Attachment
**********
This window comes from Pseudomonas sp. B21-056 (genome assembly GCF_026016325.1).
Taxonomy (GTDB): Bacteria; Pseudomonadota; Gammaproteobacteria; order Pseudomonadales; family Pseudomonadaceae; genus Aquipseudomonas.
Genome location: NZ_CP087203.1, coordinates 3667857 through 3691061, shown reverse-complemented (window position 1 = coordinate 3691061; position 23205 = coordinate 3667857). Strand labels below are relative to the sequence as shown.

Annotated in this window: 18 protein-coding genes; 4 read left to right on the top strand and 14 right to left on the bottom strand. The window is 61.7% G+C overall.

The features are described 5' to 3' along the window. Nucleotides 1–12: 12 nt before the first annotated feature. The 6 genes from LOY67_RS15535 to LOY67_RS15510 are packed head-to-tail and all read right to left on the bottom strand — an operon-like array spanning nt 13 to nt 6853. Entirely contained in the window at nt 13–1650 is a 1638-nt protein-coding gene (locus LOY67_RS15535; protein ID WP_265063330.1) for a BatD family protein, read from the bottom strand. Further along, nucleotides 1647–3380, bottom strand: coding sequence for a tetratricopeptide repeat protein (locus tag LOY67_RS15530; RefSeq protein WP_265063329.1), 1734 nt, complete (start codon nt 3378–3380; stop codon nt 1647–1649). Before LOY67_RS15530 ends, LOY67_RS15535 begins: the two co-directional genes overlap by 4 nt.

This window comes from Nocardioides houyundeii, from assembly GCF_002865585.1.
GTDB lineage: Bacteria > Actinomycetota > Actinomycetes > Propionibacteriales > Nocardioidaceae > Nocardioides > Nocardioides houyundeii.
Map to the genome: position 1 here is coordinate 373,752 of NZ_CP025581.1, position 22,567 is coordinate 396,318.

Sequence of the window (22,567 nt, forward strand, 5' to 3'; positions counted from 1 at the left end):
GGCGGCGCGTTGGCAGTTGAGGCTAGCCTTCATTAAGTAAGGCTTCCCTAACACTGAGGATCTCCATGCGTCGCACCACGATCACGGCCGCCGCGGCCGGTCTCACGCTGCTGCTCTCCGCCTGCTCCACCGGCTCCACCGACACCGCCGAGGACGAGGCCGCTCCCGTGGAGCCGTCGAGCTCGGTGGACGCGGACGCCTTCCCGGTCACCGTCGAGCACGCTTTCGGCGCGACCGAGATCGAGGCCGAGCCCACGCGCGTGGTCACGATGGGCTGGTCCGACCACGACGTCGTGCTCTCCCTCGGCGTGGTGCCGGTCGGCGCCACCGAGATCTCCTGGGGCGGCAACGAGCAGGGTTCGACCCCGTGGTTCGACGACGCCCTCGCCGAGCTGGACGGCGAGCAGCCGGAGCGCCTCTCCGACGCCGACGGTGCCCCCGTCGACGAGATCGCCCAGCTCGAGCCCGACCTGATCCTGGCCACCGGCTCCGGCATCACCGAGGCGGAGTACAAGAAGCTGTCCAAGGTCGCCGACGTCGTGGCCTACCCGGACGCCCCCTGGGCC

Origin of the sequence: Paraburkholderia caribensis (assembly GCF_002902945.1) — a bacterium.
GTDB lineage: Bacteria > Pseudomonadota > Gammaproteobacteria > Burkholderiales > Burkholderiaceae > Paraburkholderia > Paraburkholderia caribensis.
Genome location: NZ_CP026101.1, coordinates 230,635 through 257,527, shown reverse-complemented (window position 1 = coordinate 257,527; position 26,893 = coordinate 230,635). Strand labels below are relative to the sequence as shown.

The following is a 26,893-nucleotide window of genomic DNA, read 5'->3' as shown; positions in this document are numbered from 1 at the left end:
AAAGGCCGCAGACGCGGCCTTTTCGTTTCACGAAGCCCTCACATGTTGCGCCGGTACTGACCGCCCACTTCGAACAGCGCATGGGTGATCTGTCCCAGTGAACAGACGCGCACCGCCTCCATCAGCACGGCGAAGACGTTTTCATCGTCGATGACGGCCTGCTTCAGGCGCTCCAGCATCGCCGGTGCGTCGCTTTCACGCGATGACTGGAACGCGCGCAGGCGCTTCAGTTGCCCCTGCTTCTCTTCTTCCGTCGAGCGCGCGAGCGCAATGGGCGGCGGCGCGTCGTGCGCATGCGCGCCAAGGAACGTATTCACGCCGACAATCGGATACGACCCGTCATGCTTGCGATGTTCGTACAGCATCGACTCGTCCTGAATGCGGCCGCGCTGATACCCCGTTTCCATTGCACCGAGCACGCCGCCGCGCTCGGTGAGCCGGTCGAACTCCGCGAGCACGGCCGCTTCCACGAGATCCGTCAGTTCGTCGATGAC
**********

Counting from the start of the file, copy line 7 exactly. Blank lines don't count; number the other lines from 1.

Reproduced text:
GTDB lineage: Bacteria > Actinomycetota > Actinomycetes > Propionibacteriales > Nocardioidaceae > Nocardioides > Nocardioides houyundeii.